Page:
Monday, March 12, 2018

UNSEEN OCEANS: A Splashy Review: By Polly Guerin

Dive beneath the waves and explore the UNSEEN OCEANS!  No bathing suit needed, just your innate curiosity to learn the latest advances in ocean exploration, the technologies behind them, and the mysteries that remain. 
     The American Museum of Natural History exhibition opens today and remains in a permanent space through Sunday, January 6, 2019. Plenty of time to get your feet wet, so to speak, and embark on a journey that takes you from the oceans' sunlit surfaces to their inky depths as you discover the latest ocean science and encounter the researchers and technologies that reveal our blue planet as never before.  It's a colorful world, alive with electrifying images revealing the unseen habitats of the oceans' most mysterious animals and inhospitable areas in unprecedented detail.  However, sinking deeper into the ocean, daylight fades, most colors disappear and life is bathed in blue. But diving at night with specially-designed lights and cameras museum researchers have discovered a wide variety of fishes and other marine animals are fluorescent, glowing in startling shades of red, orange, and green when illuminated with high-energy blue light. 
Photographs by Roderick Mickens, AMNH)

     Yes, our world is an ocean planet. More than 70 percent of the Earth's surface is covered by, yet surprisingly little of these vast realms has been explored.  Now, with the use of 21st-century technologies like robotics, satellite monitoring, miniaturization, and high-definition imaging, our concept of the vast oceans is beginning to change. 
     "All life on our planet depends on the oceans, yet they remain one of the last great frontiers," said Ellen V. Futter, president of the AMNH. "Today a new generation of marine scientists with a pioneering spirit of ingenuity and adventure, and an explosion of technological and imaging advances, are creating a golden age of ocean exploration, yielding astonishing discoveries at dark and mysterious depths." Image: Hercules,at a remotely operated exploration vehicle with instrumentation, lights and a robotic arm.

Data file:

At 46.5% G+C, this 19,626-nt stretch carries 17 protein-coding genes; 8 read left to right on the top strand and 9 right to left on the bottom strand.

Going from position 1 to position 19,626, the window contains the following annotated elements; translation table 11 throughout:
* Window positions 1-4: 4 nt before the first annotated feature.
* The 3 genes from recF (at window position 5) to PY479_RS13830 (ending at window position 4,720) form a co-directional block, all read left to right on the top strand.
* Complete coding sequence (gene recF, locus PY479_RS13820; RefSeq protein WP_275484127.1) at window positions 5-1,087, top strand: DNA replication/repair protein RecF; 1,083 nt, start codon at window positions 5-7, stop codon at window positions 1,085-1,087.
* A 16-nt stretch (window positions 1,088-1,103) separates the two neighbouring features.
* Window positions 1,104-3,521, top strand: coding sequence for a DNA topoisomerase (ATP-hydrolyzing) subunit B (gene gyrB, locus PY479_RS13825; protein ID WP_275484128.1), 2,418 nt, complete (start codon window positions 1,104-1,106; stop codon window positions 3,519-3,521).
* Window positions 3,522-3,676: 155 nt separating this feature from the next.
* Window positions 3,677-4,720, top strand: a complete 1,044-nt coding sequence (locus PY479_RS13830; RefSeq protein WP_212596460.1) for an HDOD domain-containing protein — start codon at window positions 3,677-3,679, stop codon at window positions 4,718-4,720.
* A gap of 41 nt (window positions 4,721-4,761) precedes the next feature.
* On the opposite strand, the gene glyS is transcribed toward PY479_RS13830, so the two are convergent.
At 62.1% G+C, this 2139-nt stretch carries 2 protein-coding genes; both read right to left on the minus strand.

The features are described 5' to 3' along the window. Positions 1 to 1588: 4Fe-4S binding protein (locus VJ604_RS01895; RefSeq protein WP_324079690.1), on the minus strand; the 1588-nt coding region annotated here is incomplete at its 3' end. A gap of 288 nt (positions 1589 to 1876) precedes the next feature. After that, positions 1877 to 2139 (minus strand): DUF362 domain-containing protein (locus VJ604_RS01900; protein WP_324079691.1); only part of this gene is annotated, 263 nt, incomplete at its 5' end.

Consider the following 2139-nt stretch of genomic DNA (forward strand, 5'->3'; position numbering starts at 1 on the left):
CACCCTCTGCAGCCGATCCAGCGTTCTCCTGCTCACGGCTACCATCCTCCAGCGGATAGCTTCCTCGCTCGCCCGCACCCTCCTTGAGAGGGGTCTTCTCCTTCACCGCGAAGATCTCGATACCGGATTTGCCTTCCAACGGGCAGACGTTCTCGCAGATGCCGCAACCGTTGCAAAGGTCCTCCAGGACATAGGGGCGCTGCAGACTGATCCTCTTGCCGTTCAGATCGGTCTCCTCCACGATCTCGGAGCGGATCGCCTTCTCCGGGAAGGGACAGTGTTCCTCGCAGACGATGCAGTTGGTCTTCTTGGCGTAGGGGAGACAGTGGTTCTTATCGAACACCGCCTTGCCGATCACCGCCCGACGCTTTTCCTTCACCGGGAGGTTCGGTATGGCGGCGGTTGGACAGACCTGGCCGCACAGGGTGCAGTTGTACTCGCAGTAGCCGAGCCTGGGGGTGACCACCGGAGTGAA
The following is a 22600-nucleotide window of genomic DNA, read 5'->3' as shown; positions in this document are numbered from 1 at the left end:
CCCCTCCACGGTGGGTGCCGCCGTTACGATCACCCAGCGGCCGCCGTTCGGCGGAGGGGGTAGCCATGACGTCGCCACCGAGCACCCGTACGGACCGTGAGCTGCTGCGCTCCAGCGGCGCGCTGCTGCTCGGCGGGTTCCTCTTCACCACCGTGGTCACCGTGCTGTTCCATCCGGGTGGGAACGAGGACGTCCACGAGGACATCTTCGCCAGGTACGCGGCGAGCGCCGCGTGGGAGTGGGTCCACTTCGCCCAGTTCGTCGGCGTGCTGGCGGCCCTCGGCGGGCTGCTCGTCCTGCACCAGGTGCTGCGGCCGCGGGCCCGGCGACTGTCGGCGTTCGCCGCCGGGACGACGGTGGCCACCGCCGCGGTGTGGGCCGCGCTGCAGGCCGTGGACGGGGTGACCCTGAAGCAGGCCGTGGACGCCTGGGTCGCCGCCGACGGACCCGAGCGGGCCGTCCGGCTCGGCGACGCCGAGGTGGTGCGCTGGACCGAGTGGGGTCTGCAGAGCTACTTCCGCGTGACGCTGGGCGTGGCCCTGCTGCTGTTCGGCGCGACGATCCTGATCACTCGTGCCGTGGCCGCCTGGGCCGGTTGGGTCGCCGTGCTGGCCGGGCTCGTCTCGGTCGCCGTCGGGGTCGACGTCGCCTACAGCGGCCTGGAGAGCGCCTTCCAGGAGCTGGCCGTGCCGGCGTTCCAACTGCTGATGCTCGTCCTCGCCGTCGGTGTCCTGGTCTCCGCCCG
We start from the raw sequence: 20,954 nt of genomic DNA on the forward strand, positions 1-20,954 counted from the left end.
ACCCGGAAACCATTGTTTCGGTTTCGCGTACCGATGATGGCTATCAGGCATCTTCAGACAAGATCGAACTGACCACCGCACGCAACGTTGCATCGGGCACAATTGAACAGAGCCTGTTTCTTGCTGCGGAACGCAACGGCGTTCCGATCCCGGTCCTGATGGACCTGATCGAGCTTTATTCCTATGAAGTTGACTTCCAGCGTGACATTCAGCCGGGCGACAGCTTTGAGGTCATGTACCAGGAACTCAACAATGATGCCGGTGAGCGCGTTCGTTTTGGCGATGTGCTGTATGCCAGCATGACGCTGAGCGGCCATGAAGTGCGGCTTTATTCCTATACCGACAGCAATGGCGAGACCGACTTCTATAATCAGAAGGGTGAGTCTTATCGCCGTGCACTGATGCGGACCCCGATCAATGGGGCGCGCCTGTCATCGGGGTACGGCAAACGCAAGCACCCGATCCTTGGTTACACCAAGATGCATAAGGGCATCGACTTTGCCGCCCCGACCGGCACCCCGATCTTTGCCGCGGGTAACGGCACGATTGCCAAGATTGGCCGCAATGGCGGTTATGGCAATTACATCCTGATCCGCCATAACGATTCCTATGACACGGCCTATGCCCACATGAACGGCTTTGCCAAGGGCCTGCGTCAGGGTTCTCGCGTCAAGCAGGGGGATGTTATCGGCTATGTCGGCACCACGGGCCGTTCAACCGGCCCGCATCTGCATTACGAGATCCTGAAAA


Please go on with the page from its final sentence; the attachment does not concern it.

This multi-dimensional exhibition impresses upon the visitor that ocean exploration is as exciting and important as space exploration. In Unseen Oceans, visitors are invited to explore a series of circular, media-rich galleries showcasing a range of marine environments and introducing scientists who are using cutting-edge research tools and developing new methods to explore the oceans top and bottom.  

The ocean floor is another world swirling with discovery.  Only about 10 to 15 percent of the sea floor has been mapped with accuracy, meaning that we know the surface of Mars much better than the submerged landscapes of our own planet. But today, with the use of sound waves, radar and lasers, scientists are beginning to construct extraordinary detailed images of these environments. In Unseen Oceans you will encounter a gallery that features a scientifically-accurate re-creation of landscapes including a local "landmark": the Hudson Canyon, a spectacular underwater feature only 100 miles from New York City. Image: The Plankton Room
     PRESERVING THE OCEAN'S FUTURE As the human population has exploded, the demand for seafood has surged and destructive, wasteful fishing practises have cause the number of fish to plummet by 50 percent since 1970. Unseen Oceans also highlights the threat to the ocean's vital abundance--including over fishing and habitat degradation--as well as the conservation scientists and forward-thinking governments that are making progress toward protecting the rich diversity of living things in the sea.
      This is a breathtaking exhibition that unravels mysteries of the ocean with interactive exhibits that enchant both child and adult. For additional information, call 212-769-5100 or visit the Museum's website at
     Ta Ta Darlings!!! What a wonder world to explore. Unseen Oceans is a "must."  You will be amazed and learn more about the ocean that you never knew before. Fan mail is always welcome
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